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McConnell suffered concussion in fall, will remain hospitalized for several days

Mitch McConnell hospitalized with concussion
Mitch McConnell hospitalized after suffering concussion in fall 01:43

Washington — Senate Republican leader Mitch McConnell suffered a concussion after tripping at a Washington hotel on Wednesday and is expected to remain hospitalized for several days, a spokesman for the senator said.

The senator from Kentucky, 81, was attending a private dinner when he tripped. He was taken to a hospital for treatment.

"Leader McConnell tripped at a dinner event Wednesday evening and has been admitted to the hospital and is being treated for a concussion. He is expected to remain in the hospital for a few days of observation and treatment," spokesman David Popp said Thursday. "The Leader is grateful to the medical professionals for their care and to his colleagues for their warm wishes."

On Wednesday evening, McConnell appeared at a reception and separate private dinner hosted by the Senate Leadership Fund, a super PAC he launched to help elect Republicans to the Senate. He first appeared in the Franklin Room ballroom at the Waldorf Astoria and hosted a separate dinner afterward in the hotel for the PAC's largest donors. 

Senate Minority Leader Mitch McConnell walks to the Senate floor at the U.S. Capitol on March 6, 2023.aSenate Minority Leader Mitch McConnell walks to the Senate floor at the U.S. Capitol on March 6, 2023.Congressional Lawmakers Return To Capitol Hill After The Weekend
Senate Minority Leader Mitch McConnell walks to the Senate floor at the U.S. Capitol on March 6, 2023. Drew Angerer / Getty Images

The Senate Leadership Fund was the largest TV and digital ad spender last fall in the most-critical U.S. Senate contests, spending more than $170 million on advertising in the closing months in Georgia, Nevada, North Carolina, Ohio and Pennsylvania.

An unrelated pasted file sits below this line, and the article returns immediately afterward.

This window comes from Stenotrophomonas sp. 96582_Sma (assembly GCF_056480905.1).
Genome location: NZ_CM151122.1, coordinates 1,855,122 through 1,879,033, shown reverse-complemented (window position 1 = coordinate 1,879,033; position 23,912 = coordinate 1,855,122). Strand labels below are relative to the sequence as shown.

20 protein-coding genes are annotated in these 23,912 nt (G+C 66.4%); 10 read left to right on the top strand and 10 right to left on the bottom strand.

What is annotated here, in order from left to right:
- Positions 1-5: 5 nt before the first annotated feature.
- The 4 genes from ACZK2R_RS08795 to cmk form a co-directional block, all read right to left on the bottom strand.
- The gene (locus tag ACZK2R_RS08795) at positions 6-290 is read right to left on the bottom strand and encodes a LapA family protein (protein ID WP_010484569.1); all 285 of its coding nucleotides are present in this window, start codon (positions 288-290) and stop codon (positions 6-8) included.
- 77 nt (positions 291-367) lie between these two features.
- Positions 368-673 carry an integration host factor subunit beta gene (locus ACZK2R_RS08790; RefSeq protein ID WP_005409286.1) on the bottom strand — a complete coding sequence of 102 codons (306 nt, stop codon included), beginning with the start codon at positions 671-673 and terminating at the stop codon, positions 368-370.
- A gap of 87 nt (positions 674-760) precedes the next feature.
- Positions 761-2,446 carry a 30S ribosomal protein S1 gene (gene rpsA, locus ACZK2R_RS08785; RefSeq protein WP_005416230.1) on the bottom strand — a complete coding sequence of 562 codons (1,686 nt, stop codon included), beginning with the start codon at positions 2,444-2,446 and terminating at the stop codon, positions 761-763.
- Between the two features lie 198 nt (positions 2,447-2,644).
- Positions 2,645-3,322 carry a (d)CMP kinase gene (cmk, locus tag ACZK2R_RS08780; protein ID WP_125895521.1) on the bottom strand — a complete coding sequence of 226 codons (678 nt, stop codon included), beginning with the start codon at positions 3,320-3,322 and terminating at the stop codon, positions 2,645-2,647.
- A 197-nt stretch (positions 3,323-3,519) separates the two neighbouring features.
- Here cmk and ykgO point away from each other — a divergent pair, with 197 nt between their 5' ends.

One person who attended the reception told CBS News that McConnell "was good, walking around" and greeting donors before addressing the crowd.  

President Biden told reporters he's spoken to McConnell's family, and thinks the senator is going to be alright. 

GOP senators on Capitol Hill expressed their optimism that McConnell would make a full recovery and return to the Senate soon. 

"He's going to be fine. He's going to be observed, you know, concussion protocol. I expect a full recovery," Sen. John Barrasso of Wyoming told reporters. "He's awake talking to people."

In 2019, the GOP leader tripped and fell at his home in Kentucky, suffering a shoulder fracture. At the time, he underwent surgery to repair the fracture in his shoulder. The Senate had just started a summer recess and he worked from home for some weeks as he recovered.

First elected in 1984, McConnell in January became the longest-serving Senate leader when the new Congress convened, breaking the previous record of 16 years. He was Senate majority leader from 2015 to 2021, then became minority leader, the post he still holds.

The taciturn McConnell is often reluctant to discuss his private life. But at the start of the COVID-19 crisis he opened up about his early childhood experience fighting polio. He described how his mother insisted that he stay off his feet as a toddler and worked with him through a determined physical therapy regime. He has acknowledged some difficulty in adulthood climbing stairs.

The Senate, where the average age is 65, has been without several members recently due to illness.

Democratic Sen. John Fetterman, 53 who suffered a stroke during his campaign last year, was expected to remain out for some weeks as he received care for clinical depression. And Sen. Dianne Feinstein of California, 90, said last week that she had been hospitalized to be treated for shingles.

The Democratic absences have proven a challenge for Senate Majority Leader Chuck Schumer, D-N.Y., who is already navigating a very narrow 51-49 majority.

The Republicans, as the minority party, have had an easier time with intermittent absences. It is unclear if McConnell will be out on Thursday and if that would have an effect on scheduled votes. Sen. John Thune of South Dakota is the Senate's No. 2 Republican.

Ed O'Keefe contributed to this report.

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